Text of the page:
Enable breadcrumbs token at /includes/pageheader.html.twig

Trust Is the Cornerstone to Building Indo-Pacific Alliances

And that trust must be built around information sharing.

The United States is building partnerships and alliances throughout the Indo-Pacific region, and trust issues are the thorniest hurdle to overcome. Officials in many countries work with the United States to iron out technological incompatibilities, and some countries actually purchase U.S. communications and information systems to ensure a degree of interoperability. But with information increasingly the currency of battlefield success, information sharing based on trust may hold the key to successful coalition operations.

Those were the findings expressed by a panel of foreign military officers on the third and final day of TechNet Indo-Pacific, held in Honolulu April 11-13. Officers from Australia and the United Kingdom, all with experience in U.S. combatant commands, credited the United States with improved efforts but noted that further steps need to be taken.

“Your country has come in leaps and bounds in information sharing,” stated Rear Adm. Brett R. Sonter, RAN, deputy director, Maritime Operations-Australia, U.S. Pacific Fleet. “The stuff I get to look at now, I would not have believed I would have had the opportunity mere years ago.”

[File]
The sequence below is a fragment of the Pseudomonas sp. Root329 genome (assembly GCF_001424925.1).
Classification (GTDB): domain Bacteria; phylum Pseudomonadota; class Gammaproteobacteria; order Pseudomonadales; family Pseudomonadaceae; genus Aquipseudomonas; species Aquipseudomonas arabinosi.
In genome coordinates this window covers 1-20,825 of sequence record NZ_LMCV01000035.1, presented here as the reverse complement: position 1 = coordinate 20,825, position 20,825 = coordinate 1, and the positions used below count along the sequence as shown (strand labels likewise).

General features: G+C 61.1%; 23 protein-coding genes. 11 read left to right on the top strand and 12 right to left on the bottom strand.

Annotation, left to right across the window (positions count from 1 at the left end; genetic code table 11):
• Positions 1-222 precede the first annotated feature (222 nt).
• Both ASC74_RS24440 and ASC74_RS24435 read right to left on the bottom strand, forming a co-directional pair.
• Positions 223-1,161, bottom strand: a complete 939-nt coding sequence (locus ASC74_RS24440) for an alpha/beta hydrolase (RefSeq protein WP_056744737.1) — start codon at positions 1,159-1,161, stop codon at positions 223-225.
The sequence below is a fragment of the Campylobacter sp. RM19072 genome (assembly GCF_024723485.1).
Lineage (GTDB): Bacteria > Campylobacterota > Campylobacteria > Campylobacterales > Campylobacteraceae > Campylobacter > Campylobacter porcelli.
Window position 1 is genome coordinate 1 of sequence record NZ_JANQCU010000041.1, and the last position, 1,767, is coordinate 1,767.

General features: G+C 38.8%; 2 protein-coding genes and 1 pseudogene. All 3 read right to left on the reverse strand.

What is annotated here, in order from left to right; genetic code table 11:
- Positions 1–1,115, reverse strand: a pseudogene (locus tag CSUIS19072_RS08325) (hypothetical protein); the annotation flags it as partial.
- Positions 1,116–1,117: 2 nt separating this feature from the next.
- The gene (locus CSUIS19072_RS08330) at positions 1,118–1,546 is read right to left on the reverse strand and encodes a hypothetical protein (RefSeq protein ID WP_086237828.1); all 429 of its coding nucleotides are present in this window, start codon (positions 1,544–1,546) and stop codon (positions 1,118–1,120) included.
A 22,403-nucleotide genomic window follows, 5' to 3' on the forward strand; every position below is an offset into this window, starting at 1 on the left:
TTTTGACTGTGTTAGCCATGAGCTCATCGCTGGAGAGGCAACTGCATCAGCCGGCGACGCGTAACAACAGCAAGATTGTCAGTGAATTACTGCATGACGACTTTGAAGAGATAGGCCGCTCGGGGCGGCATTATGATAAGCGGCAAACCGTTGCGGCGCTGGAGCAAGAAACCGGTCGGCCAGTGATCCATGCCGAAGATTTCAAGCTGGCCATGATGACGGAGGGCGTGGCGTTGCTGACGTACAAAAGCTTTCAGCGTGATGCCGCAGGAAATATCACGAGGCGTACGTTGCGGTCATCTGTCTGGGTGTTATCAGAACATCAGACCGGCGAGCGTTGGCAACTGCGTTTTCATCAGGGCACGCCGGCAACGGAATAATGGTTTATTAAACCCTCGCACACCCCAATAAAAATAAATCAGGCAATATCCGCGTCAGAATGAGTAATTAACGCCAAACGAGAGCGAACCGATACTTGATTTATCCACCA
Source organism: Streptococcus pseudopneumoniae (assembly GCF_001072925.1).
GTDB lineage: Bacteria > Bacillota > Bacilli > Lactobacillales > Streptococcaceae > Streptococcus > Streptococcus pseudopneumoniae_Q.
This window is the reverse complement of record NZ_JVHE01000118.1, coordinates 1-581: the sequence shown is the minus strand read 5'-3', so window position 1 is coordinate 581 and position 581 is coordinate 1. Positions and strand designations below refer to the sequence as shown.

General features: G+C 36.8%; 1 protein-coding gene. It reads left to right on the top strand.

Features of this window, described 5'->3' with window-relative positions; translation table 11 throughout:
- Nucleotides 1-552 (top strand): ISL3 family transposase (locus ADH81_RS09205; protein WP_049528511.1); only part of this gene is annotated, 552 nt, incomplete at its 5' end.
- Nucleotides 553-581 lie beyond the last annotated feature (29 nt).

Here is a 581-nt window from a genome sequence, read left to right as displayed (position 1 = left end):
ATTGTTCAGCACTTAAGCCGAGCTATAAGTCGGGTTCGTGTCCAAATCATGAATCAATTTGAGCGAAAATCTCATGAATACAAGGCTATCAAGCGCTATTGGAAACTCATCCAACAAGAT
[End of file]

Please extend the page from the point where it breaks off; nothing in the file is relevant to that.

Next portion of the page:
He continued that, if he were a teacher marking a report card, he would grade the countries’ interoperability a five out of 10. “We’ve done a lot that we’ve needed to do, but we need to do more,” he offered.

Greater trust in information sharing often comes down to a matter of risk, Adm. Sonter continued. “Sometimes we are a bit risk adverse in sharing of information. We need to become risk aware,” he stated. “Share more, understand your partners’ capabilities in cyberspace. The only way we’re going to get ahead in cyberspace is through sharing.

“We no longer have the benefit of time to do strategic challenges.”

Brig. Gen. Alan Lister, RM, J-5 deputy director for policy, U.S. Indo-Pacific Command (INDOPACOM), discussed the concept of interchangeability vs. interoperability. Interchangeability means you can count on an ally somewhere else to do what needs to be done, he offered. Interoperability is harder to achieve.

“The value of allies and partners actually transcends the power of interoperability,” he stated, adding, “It’s something that our peer competitor does not enjoy in the region.”

Adm. Sonter lauded U.S. efforts to build coalitions throughout the region. “Our collective strength in the challenges we face now is allies and partners,” he stated. “Others do not have the same strength you [the U.S.] have.”

Gen. Lister pointed out the difference between the Indo-Pacific region and Europe, where security is built around NATO. In the Indo-Pacific, there is “no NATO, no sharing agreements, no STANAGs [standardization agreements]. In terms of information sharing, much of what we do is in bilateral agreements. But that doesn’t mean you can’t share information,” he emphasized.

“What the United States can do is provide access to technology, allowing nations to share information among themselves,” he offered.